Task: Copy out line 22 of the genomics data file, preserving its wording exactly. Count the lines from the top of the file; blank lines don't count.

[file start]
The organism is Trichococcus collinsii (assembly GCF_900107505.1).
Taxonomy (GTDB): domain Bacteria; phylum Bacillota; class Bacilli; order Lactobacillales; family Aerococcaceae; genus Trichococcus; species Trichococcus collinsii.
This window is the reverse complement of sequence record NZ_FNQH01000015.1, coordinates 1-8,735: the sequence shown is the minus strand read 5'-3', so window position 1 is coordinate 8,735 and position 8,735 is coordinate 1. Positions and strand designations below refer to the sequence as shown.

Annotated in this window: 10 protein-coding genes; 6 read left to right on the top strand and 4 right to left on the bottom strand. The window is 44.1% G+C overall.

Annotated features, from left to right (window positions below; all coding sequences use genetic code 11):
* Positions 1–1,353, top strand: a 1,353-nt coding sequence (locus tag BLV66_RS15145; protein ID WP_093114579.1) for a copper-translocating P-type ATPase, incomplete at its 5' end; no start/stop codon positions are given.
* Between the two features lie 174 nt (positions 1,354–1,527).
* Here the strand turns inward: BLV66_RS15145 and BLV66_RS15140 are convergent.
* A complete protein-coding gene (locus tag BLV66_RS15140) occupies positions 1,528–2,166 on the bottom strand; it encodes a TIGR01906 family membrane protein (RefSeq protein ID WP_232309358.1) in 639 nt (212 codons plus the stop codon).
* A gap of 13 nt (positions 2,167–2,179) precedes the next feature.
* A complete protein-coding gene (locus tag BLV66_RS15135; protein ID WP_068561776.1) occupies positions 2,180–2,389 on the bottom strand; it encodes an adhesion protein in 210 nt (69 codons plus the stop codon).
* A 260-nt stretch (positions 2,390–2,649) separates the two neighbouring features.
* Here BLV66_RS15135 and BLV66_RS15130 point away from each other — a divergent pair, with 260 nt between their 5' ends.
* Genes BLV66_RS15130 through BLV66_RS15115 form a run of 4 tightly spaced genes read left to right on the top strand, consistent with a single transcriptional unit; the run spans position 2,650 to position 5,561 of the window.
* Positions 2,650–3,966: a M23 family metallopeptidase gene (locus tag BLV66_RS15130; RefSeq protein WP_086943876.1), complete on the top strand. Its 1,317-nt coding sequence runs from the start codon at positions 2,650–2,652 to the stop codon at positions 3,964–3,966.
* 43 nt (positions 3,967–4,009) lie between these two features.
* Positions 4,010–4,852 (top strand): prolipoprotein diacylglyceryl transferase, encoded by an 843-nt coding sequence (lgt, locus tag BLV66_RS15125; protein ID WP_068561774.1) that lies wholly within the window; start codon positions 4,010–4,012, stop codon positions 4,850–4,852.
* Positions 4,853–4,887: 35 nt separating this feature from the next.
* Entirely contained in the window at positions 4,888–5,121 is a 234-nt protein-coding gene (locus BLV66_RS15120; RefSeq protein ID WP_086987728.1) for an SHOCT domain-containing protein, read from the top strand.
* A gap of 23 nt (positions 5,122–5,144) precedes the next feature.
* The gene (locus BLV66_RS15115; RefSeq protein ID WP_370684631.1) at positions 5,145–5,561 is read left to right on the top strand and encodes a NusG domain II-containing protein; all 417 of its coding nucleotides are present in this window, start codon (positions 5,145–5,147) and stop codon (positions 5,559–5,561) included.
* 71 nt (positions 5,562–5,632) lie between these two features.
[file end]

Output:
* 71 nt (positions 5,562–5,632) lie between these two features.